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Coffee whitener or non dairy creamer is an artificial cream based on glucose syrup and vegetable oil as main ingredients.
The typical composition of a coffee whitener is as follows:
|Glucose syrup or maltodextrine with a DE of 25-30||60-65 %|
|Hydrogenated vegetable fat with melting point 35-40 oC||30-32 %|
|Artificial cream flavour, colour and emulsifiers||1-3 %|
Mixing process of coffee whitener
The above ingredients are mixed with water to a solids content of 65-70 %. The liquid products, including water, are pumped from storage tanks to a specially designed vacuum mixer, to which also the dry products are added during the mixing to the exact final product composition. The mixing takes place under vacuum to avoid incorporation of air into the concentrate.
The mixing takes place at 60-70 C. When the batch has been mixed, the concentrate is homogenized in two stages and stored in a tank before spray drying. See more at this presentation.
The requirements to the final product are that it is free-flowing, and that it dissolves instantly in hot beverages, such as tea and coffee. The powder must further have the required whitening effect and a taste resembling that of natural cream.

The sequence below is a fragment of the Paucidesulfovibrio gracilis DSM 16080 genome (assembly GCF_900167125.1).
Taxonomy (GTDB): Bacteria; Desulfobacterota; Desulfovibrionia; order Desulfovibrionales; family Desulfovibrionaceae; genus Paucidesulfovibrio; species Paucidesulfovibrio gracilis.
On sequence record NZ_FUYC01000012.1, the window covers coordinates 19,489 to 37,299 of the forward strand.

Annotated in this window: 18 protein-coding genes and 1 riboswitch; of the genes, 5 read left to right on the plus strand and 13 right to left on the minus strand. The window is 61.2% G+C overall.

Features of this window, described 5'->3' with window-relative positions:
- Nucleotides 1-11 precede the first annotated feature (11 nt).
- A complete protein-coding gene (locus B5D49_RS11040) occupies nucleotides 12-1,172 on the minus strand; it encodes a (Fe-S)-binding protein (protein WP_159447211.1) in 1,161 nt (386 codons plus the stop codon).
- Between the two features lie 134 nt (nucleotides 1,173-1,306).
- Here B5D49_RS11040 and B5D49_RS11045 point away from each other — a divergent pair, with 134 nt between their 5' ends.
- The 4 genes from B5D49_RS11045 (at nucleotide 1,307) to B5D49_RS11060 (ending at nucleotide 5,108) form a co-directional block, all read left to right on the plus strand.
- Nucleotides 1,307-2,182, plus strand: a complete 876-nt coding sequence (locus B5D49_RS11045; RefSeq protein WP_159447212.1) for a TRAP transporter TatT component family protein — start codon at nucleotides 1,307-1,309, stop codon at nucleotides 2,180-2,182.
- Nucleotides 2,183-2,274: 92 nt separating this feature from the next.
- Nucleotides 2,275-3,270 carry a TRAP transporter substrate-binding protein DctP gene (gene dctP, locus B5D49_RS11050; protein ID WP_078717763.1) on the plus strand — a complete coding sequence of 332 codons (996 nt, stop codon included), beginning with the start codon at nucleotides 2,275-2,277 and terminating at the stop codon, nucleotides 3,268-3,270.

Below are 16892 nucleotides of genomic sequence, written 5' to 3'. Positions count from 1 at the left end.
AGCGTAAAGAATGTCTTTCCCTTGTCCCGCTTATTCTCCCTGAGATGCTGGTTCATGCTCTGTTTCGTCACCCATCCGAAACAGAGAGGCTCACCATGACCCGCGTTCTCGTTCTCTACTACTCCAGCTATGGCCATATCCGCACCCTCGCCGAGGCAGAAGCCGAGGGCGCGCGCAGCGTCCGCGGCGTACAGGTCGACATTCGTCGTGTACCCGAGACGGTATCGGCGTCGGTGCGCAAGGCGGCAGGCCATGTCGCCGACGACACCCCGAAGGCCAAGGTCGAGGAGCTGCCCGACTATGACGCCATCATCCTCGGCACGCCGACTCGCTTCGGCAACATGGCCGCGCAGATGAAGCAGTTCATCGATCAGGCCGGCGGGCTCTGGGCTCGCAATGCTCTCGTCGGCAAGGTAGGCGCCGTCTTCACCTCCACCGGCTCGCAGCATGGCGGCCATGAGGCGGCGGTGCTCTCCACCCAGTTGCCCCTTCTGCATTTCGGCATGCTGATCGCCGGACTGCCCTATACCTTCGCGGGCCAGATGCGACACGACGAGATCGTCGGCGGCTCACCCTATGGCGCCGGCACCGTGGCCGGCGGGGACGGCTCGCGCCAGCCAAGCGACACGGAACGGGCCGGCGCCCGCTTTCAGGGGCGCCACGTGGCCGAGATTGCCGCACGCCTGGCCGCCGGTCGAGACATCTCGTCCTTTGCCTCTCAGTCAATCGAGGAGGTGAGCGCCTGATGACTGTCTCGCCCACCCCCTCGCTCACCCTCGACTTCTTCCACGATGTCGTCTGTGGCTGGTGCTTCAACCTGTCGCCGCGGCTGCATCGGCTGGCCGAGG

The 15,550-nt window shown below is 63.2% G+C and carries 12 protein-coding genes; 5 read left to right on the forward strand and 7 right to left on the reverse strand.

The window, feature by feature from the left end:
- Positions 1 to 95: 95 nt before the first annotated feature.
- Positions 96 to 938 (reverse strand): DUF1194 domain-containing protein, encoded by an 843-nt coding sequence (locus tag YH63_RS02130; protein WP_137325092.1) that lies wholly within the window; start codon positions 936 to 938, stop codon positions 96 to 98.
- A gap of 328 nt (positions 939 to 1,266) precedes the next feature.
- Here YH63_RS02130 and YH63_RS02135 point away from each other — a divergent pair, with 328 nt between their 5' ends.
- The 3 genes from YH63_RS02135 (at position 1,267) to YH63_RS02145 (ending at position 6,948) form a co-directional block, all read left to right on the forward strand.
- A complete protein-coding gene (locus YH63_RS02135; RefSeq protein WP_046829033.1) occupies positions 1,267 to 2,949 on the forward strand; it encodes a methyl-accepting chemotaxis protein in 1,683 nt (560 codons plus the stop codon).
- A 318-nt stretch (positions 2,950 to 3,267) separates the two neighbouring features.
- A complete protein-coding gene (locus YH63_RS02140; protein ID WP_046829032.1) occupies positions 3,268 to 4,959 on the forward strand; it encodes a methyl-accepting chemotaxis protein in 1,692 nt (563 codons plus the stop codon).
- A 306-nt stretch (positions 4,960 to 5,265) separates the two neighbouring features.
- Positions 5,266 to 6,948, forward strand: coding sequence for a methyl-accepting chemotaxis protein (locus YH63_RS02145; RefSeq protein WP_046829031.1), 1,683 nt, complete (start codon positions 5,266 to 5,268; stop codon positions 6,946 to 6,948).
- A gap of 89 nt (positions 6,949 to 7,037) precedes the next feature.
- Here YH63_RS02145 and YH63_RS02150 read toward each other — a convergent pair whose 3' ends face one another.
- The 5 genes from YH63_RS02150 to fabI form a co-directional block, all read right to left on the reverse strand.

Powder handling and storage
The additives, therefore, play an important role in the final product composition. The requirement to instant dissolution in tea and coffee without leaving lumps on the bottom of the cup, or 'floaters' on the surface of the beverage, means that the product must be agglomerated and that the agglomerates are of such a nature that they can withstand conveying and handling in a powder conveying equipment without breaking up.
On the other hand, they must be so fragile that they dissolve instantly without leaving 'floaters' on the surface of the beverage. Until approx. 10 years ago the product was typically dried in traditional spray dryers with VIBRO-FLUIDIZER™ and nozzle atomization and fines return for agglomeration.
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